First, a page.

What The Mini-Budget Means for Mortgages
The former Business Secretary confirmed that stamp duty will no longer be payable on the first £250,000 of any property purchase, a sharp rise on the previous cap of £125,000.
The threshold for first-time buyers has also increased, rising from £300,000 to £425,000, in a move aimed at making homeownership more accessible. The government also hopes that the reforms will free up larger housing stock by making it easier for older people to downsize.
How will the stamp duty reforms impact the market?
According to research from letting agent Benham and Reeves, these measures could save homebuyers up to £1 billion per year, collectively across the market.
This sum is based on the analysis of the sold price data for the 574,091 homes which changed hands over the last year. The agent calculated the amount of stamp duty paid on these purchases and compared it with the amount that would be paid following the Mini-budget to arrive at the £1 billion figure.
Stamp duty reforms have been called for in the past, but critics have warned that a surge in homeownership among first-timers could drive up property prices even further and price many people in this demographic out of the market.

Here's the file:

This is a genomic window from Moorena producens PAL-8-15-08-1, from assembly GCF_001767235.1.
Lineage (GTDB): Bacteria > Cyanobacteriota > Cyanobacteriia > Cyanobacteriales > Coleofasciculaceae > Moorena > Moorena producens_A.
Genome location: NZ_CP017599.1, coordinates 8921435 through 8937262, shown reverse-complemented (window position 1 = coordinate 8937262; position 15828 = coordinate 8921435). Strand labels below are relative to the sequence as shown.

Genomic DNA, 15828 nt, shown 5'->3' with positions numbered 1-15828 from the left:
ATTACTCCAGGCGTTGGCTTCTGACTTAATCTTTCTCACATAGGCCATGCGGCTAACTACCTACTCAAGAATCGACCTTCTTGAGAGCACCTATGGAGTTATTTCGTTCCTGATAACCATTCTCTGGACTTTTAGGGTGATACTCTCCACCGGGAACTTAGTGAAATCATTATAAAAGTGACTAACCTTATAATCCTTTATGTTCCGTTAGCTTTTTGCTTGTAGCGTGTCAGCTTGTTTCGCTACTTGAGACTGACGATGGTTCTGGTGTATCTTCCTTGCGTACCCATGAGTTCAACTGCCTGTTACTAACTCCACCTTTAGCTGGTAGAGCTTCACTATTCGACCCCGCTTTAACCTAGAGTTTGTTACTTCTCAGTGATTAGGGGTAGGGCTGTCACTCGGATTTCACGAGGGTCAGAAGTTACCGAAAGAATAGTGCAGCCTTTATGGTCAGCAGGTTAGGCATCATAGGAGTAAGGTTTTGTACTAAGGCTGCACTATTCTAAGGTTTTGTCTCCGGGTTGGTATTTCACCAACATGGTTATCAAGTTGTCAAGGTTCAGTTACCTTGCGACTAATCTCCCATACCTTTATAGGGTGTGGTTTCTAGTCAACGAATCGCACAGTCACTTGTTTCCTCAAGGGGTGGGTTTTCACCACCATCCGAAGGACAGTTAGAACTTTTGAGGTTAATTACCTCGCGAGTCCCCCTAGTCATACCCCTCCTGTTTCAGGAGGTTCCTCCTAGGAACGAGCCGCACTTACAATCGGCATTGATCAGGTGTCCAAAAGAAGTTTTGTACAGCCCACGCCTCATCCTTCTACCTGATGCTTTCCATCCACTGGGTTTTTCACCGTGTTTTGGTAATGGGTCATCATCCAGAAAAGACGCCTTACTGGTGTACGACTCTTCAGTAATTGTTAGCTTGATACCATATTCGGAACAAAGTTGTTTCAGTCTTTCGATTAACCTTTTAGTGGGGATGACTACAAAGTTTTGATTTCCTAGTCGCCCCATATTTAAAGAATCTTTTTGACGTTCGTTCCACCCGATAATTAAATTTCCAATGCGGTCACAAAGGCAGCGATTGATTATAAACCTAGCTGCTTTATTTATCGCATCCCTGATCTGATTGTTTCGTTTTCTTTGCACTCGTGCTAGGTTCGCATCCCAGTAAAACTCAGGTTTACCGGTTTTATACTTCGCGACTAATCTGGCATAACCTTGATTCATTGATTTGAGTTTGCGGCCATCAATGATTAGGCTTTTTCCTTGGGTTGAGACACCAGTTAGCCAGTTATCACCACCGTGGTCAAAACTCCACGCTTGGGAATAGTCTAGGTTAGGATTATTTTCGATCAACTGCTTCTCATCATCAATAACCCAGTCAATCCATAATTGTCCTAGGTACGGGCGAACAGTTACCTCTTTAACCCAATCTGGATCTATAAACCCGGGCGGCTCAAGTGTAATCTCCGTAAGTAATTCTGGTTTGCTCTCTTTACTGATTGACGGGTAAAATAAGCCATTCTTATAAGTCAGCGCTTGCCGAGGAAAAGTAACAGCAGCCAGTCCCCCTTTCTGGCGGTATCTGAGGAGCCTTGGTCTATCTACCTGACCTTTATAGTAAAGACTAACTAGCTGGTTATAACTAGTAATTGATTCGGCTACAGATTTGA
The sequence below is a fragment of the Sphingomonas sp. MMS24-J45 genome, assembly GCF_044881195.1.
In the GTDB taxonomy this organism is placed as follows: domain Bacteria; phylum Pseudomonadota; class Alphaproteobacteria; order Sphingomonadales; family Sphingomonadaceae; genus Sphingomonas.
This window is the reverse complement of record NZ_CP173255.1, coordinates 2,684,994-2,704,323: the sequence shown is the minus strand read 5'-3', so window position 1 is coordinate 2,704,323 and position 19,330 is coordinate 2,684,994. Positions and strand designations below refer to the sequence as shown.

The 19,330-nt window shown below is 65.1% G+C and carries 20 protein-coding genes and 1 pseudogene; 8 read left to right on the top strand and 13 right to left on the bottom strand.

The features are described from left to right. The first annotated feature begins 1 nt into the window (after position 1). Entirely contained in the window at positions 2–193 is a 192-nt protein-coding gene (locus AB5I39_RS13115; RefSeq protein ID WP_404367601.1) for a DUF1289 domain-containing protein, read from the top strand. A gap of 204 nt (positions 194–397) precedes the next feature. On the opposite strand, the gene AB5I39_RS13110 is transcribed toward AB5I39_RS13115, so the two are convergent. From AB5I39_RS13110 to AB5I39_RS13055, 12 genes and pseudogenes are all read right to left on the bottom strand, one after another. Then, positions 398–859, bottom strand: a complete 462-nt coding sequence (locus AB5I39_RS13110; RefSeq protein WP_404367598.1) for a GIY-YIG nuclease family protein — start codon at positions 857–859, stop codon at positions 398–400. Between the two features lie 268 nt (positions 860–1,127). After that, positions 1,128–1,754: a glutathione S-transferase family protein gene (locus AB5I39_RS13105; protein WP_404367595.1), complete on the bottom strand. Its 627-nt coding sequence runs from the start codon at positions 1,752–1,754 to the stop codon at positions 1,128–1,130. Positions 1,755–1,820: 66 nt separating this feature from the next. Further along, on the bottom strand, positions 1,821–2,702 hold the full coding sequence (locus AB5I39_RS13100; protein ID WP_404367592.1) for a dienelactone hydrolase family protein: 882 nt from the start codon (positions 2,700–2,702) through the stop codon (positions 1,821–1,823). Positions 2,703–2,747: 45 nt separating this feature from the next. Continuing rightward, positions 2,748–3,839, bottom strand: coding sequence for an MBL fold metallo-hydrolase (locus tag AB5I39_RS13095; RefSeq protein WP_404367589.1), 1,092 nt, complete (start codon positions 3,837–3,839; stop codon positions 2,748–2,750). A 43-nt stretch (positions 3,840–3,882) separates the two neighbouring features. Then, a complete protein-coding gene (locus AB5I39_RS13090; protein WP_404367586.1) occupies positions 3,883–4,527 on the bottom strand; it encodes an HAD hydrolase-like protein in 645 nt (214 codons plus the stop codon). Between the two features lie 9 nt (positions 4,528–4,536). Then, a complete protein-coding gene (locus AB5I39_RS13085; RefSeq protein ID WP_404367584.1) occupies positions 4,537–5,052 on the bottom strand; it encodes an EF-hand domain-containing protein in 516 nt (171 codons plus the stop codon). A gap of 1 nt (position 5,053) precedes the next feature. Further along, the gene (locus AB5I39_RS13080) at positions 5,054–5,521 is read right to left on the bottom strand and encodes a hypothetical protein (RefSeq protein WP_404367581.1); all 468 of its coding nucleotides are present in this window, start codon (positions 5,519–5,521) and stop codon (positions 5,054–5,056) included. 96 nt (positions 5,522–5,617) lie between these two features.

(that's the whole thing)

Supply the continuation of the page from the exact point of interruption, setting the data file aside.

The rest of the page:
Pete Mugleston, Online Mortgage Advisor’s managing director, said: “The stamp duty reforms will benefit some first-time buyers, a fair number of whom are earning enough to get onto the property ladder, but are wary about owning their own home because of the extra costs involved.
“We’re expecting this announcement to stimulate the market, at least in the short term, but going forward, it’s important that the government takes action to tackle the root cause of surging property prices: demand outstripping supply. They will need to hit their housebuilding target of 300,000 affordable new homes a year to solve our industry’s most burning issue.”
Other measures announced
Also included in Kwarteng’s Mini-Budget was the announcement of a new bill to overhaul planning restrictions and remove some of the red tape around the process. This is potentially good news for developers and self-builders, but full details are yet to be revealed.
Meanwhile, the Chancellor has also reversed predecessor Rishi Sunak’s increases on National Insurance and Corporation Tax, and removed the cap on bankers’ bonuses. It was also confirmed that the basic rate of income tax will be cut to 19p in the pound from April next year, while the 45% higher rate of income tax is being scrapped altogether.
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